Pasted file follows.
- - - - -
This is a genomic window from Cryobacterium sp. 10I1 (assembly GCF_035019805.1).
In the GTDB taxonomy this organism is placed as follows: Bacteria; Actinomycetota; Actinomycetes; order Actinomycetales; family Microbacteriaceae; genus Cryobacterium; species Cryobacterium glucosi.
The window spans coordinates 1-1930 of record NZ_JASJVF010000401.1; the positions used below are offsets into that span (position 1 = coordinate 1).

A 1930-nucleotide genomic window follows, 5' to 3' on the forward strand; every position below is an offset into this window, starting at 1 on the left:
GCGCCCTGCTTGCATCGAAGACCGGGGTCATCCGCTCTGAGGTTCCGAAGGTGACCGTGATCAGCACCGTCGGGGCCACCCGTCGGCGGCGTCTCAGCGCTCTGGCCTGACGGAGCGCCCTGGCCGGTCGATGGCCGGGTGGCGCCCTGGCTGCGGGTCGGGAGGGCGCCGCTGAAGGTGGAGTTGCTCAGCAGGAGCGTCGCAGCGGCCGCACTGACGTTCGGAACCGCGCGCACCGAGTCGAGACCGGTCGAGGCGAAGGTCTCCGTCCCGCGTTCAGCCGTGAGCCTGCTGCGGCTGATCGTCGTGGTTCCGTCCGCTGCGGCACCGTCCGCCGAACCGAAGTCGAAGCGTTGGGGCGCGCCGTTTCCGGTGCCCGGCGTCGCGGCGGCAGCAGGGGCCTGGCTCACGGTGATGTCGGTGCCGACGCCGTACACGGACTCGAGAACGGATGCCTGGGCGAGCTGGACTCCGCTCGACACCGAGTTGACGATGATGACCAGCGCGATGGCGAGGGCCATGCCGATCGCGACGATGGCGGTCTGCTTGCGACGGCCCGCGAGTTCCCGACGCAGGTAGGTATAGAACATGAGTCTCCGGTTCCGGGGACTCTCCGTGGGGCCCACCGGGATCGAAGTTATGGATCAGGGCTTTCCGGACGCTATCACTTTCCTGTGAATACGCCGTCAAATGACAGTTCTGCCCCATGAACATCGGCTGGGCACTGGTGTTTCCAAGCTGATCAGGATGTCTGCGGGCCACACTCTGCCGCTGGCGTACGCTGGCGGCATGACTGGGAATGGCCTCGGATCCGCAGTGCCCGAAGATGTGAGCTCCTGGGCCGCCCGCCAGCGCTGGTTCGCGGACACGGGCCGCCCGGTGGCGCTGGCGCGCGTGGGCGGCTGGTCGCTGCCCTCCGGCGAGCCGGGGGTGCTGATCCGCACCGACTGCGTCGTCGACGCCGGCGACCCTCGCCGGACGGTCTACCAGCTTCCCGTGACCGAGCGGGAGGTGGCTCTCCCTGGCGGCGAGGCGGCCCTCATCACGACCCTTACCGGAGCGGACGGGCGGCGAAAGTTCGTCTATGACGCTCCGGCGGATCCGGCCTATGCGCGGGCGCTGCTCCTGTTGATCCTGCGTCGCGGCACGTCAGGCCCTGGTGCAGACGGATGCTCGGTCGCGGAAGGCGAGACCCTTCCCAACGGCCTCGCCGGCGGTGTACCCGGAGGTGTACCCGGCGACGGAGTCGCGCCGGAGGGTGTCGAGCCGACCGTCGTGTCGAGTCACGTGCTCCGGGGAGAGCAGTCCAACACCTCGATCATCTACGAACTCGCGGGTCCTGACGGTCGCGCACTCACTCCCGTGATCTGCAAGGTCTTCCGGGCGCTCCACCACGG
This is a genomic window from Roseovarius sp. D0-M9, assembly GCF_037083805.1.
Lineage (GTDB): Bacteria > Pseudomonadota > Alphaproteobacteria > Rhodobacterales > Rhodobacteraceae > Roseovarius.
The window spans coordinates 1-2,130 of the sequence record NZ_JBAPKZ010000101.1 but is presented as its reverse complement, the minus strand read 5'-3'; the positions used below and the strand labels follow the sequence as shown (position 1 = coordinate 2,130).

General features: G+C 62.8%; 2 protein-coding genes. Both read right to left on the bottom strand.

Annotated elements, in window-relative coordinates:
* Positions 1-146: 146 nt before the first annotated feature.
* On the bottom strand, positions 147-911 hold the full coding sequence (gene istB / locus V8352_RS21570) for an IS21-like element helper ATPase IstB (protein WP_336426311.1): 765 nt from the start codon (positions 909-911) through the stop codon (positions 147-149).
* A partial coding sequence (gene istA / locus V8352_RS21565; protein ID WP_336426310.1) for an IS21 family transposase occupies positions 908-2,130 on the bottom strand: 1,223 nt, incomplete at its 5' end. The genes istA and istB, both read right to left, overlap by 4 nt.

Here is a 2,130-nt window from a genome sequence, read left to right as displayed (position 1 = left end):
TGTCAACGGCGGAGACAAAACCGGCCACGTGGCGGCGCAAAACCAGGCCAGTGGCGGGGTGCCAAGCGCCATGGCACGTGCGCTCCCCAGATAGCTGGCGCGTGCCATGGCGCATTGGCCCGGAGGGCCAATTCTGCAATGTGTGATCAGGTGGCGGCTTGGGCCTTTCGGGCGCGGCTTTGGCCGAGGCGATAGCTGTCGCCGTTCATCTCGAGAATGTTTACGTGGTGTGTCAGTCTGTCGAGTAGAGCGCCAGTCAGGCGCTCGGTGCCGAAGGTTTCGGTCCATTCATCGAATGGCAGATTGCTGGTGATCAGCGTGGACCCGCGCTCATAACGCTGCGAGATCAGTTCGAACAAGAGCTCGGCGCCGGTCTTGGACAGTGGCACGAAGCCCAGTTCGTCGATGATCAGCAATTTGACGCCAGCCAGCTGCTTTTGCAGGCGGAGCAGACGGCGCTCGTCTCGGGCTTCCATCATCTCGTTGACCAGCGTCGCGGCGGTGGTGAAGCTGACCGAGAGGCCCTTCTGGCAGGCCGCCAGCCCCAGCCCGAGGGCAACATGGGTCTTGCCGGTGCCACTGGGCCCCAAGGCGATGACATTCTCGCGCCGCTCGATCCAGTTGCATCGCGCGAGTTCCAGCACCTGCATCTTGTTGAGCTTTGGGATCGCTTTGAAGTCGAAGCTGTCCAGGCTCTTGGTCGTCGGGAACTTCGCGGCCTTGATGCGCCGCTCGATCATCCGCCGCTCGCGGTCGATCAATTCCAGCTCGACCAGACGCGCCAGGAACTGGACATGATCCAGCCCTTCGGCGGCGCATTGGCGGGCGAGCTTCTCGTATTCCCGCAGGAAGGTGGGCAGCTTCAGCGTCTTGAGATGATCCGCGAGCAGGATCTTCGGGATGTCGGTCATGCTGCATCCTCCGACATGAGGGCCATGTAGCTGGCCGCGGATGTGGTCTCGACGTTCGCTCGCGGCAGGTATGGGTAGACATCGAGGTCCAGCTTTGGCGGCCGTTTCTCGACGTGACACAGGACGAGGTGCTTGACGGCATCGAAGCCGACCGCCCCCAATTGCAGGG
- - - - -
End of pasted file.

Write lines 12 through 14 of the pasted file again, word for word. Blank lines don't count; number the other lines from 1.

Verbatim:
* On the bottom strand, positions 147-911 hold the full coding sequence (gene istB / locus V8352_RS21570) for an IS21-like element helper ATPase IstB (protein WP_336426311.1): 765 nt from the start codon (positions 909-911) through the stop codon (positions 147-149).
* A partial coding sequence (gene istA / locus V8352_RS21565; protein ID WP_336426310.1) for an IS21 family transposase occupies positions 908-2,130 on the bottom strand: 1,223 nt, incomplete at its 5' end. The genes istA and istB, both read right to left, overlap by 4 nt.

Here is a 2,130-nt window from a genome sequence, read left to right as displayed (position 1 = left end):